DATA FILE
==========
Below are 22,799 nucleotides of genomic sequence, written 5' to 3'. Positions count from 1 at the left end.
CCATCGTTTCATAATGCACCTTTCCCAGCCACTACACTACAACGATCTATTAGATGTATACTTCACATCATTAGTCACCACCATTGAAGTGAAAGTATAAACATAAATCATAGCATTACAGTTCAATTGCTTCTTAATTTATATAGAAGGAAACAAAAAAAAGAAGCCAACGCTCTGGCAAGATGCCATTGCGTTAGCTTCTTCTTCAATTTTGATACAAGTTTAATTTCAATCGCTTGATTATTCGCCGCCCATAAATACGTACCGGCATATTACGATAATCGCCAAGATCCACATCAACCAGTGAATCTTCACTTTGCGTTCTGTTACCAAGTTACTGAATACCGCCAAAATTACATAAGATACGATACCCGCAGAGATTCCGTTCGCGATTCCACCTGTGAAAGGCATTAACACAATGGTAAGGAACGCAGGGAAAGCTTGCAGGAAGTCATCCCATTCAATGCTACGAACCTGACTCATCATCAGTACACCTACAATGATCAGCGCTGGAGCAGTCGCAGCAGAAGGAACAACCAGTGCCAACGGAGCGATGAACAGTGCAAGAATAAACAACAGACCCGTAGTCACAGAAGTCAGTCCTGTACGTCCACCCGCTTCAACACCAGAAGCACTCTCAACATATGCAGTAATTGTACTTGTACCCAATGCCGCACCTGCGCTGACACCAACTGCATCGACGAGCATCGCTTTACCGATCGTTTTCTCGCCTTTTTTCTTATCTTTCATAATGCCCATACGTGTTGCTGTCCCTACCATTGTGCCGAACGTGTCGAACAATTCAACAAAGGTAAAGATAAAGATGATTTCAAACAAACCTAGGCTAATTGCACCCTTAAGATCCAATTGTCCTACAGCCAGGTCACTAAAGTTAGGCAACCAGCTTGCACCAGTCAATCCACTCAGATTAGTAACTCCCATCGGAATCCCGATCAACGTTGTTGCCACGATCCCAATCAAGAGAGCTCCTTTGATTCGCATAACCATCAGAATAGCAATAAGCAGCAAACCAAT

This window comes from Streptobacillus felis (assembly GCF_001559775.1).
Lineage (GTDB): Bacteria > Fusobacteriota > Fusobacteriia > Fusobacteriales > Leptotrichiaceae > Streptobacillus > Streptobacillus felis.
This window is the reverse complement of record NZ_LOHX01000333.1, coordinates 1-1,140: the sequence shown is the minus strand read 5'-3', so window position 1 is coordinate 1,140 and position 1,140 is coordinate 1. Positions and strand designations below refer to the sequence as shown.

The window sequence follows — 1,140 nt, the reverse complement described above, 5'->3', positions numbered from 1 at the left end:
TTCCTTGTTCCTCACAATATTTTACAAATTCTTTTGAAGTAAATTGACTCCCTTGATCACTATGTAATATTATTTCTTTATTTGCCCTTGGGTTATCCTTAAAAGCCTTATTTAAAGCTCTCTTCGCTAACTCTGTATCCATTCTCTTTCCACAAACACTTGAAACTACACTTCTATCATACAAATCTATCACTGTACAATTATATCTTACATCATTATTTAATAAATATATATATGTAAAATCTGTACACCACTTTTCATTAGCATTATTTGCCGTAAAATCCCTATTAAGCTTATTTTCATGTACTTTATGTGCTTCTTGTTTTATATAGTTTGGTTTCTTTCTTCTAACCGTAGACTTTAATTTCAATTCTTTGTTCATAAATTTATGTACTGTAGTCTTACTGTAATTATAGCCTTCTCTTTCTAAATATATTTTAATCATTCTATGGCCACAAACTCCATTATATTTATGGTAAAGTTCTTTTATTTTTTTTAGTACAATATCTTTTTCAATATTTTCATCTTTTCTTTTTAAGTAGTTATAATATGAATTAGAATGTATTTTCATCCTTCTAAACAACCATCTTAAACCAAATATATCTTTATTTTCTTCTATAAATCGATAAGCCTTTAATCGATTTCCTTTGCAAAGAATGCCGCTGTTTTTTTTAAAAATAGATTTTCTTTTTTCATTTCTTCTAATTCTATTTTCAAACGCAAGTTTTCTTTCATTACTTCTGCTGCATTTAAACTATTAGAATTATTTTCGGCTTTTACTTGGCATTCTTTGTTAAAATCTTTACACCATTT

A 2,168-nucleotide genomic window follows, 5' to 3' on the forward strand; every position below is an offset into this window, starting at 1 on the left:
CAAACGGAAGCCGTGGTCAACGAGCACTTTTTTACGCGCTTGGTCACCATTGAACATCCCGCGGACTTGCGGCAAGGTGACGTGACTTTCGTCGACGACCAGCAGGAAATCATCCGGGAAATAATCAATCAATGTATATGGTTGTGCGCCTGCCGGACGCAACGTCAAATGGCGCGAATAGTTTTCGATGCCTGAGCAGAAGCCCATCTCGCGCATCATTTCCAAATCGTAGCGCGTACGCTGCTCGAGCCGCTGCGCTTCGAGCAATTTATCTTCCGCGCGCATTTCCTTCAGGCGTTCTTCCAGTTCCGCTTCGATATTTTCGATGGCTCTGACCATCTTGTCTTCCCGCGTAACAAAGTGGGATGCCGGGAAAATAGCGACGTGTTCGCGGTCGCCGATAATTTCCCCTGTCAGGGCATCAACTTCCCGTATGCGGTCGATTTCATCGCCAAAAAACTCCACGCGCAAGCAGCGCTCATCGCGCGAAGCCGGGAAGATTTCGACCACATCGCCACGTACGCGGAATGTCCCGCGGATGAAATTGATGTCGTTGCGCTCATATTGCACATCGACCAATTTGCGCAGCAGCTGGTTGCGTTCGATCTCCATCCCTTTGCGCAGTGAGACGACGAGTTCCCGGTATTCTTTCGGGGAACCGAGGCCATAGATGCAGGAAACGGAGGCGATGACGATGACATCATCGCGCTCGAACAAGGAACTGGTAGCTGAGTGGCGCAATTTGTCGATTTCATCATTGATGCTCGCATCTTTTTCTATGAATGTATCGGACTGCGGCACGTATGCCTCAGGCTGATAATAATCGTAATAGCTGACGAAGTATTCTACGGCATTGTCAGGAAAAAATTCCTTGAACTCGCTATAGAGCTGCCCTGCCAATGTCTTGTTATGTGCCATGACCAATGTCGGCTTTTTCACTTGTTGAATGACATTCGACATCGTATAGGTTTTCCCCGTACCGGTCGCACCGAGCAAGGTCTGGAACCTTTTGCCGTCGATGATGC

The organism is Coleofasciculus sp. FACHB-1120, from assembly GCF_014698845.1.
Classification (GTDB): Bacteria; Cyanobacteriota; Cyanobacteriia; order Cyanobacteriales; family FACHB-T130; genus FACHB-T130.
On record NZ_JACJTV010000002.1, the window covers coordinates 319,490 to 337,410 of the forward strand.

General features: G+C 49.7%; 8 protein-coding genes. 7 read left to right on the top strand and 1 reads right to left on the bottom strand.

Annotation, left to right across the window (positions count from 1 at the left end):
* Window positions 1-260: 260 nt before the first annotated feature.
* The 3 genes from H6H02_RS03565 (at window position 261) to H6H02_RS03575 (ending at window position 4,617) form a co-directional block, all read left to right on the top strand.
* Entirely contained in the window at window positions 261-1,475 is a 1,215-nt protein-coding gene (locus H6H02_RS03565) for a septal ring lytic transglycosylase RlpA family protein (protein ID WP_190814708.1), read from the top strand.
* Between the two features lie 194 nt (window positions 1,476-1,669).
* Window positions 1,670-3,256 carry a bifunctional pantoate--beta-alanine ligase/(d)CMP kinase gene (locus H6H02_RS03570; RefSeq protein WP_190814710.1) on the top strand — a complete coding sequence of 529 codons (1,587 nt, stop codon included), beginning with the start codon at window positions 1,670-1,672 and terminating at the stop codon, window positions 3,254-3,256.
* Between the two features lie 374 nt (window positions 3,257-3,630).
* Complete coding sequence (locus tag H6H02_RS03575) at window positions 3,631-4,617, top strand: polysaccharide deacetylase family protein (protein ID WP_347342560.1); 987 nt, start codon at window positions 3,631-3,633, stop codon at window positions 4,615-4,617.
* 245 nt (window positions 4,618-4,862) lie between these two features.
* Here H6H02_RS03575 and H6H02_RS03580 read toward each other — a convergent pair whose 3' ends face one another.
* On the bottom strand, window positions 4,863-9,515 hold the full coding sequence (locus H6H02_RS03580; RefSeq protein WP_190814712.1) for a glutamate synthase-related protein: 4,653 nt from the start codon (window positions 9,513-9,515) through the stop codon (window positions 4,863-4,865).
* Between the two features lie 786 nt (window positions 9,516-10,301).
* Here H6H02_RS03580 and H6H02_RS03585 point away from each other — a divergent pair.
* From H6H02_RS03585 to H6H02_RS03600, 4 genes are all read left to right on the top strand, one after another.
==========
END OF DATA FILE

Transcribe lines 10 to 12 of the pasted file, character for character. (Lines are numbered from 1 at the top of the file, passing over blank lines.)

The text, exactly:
The organism is Coleofasciculus sp. FACHB-1120, from assembly GCF_014698845.1.
Classification (GTDB): Bacteria; Cyanobacteriota; Cyanobacteriia; order Cyanobacteriales; family FACHB-T130; genus FACHB-T130.
On record NZ_JACJTV010000002.1, the window covers coordinates 319,490 to 337,410 of the forward strand.